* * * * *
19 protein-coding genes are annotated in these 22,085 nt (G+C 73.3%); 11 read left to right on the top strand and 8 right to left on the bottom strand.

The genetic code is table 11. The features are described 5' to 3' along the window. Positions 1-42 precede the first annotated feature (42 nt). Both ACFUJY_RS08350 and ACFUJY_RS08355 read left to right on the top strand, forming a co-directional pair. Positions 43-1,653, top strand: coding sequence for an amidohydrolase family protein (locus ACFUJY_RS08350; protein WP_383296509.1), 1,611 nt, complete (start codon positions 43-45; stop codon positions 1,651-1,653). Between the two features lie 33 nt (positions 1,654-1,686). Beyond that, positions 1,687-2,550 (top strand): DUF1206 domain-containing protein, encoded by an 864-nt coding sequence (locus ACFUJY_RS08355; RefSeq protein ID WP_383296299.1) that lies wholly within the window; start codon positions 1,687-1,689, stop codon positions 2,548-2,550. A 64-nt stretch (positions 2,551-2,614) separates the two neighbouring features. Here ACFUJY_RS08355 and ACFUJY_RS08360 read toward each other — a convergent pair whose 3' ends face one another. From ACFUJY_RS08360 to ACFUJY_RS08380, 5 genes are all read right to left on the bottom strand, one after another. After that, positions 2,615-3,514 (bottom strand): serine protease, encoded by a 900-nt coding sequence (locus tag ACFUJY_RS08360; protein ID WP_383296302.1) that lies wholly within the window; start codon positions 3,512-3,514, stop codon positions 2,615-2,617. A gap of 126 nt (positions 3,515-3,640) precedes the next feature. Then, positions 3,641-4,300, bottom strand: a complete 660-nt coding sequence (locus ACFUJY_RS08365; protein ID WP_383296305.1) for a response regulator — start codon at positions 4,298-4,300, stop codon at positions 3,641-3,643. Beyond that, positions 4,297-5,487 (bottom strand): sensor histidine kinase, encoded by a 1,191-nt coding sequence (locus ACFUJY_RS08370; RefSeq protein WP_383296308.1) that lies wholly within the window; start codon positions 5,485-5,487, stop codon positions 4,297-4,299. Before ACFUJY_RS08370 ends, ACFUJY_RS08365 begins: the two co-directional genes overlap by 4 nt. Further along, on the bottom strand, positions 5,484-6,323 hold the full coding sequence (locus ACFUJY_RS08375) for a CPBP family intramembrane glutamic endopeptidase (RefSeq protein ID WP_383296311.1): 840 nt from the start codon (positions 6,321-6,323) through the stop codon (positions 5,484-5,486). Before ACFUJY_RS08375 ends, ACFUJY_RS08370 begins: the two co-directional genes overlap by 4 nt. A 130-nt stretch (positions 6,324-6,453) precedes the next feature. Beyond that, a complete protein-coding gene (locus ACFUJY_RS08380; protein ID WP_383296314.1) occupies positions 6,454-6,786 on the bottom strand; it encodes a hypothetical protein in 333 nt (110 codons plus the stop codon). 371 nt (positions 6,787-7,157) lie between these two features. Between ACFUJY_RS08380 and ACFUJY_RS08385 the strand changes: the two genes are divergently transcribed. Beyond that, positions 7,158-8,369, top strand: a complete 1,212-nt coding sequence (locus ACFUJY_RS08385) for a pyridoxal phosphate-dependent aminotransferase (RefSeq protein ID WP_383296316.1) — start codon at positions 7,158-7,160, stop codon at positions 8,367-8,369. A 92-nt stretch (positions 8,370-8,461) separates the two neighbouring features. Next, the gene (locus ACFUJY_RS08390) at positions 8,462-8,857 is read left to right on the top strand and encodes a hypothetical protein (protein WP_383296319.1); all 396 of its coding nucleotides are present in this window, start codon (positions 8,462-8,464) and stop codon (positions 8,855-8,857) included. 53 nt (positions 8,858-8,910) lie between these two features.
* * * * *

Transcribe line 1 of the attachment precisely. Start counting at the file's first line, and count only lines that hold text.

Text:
19 protein-coding genes are annotated in these 22,085 nt (G+C 73.3%); 11 read left to right on the top strand and 8 right to left on the bottom strand.